By Carol Ford
While listening to some of Bob Crane's KNX airchecks recently, I revisited one from February 24, 1960. This particular recording was from a new evening KNX radio show featuring Bob Crane. It was produced in the same format as his morning program, with Bob interviewing celebrity guests, playing music, drumming along with that music, and incorporating his humor into commercials with wild antics, voices, and sound effects. With the success and popularity of Bob Crane's morning show, KNX had decided to try its luck at an evening program as well.
In 1960, Bob was performing his daily program over KNX from 6:00 a.m. to 10:00 a.m. Monday through Friday, and on Saturday from 8:00 a.m. until 12:00 noon. The evening program added one more piece to his already hectic schedule, which included his breaking into acting. He had already added appearances in movies and on television to his growing resume, and The Dick Van Dyke Show and The Donna Reed Show were on the horizon.
Right at the beginning of this recording. Bob starts off by introducing the new evening version of the program and then explains a bit about relocating to California from the East Coast and settling in Tarzana, California, with his first wife and son Bobby. Then, a few seconds later, he says, "I'm going to tell you the story of my life."
As I have been writing Bob's biography and researching for longer than I can recall, when I first heard those words emanating from my computer speakers, naturally, I was a bit excited. Was Bob going to start talking about some of his life history? Would I have quotes right from the horse's mouth, so to speak, that I could include in his biography to help tell his life story?
The answer was, unfortunately, no. No sooner does he make that comment, and Bob begins to joke around. In traditional Bob Crane style, before you even realize what is happening, he had suddenly moved on to something else.
The other day, as I was writing and digging back into my files, checking and rechecking facts and quotes, trying my very best to make this as completely accurate as humanly possible, I remembered Bob saying how he was going to tell his life story in this aircheck. I thought of how wonderful it could have been to have even just a few hours to talk with Bob one-to-one, giving him a chance to say as much as he could say during the time allotted. It was at that point when I realized, no matter how accurate I am, no matter how perfect my research or how skilled my writing, despite that my colleagues and I will publish this book to the best of our ability, it will never, ever be as good as if Bob himself had written it. It is a subtle realization often overlooked during the course of researching and writing a biographical, and thus, historical work. It is a powerful realization none-the-less.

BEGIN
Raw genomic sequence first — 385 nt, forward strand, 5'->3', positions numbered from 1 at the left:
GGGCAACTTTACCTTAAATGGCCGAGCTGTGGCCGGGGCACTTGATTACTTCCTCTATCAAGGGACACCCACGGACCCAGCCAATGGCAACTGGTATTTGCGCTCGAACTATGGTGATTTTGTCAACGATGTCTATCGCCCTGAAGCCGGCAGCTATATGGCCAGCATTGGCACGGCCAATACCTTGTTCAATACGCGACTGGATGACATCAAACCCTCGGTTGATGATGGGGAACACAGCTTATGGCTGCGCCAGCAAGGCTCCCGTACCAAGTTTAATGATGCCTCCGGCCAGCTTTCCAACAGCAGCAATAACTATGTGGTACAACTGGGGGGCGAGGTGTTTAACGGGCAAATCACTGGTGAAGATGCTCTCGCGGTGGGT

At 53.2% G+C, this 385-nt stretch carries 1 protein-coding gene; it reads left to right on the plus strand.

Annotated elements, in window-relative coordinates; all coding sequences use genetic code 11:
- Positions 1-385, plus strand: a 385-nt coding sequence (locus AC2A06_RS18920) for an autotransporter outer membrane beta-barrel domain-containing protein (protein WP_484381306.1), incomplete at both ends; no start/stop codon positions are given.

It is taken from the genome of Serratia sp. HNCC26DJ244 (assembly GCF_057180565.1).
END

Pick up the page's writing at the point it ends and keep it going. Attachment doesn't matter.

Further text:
June 29, 2013, will mark the 35th anniversary of Bob's death. Perhaps this will be the year he receives proper recognition into the National Radio Hall of Fame. Hopefully, the same will soon be true of the Hollywood Walk of Fame. And with luck and a lot of hard work, next year at this time, we will be holding Bob's new, published biography in our hands.
But that Bob is not here to write his own autobiography, to tell us his life story in his own words and as he remembered it, is yet another loss for us. He would have had so much to say.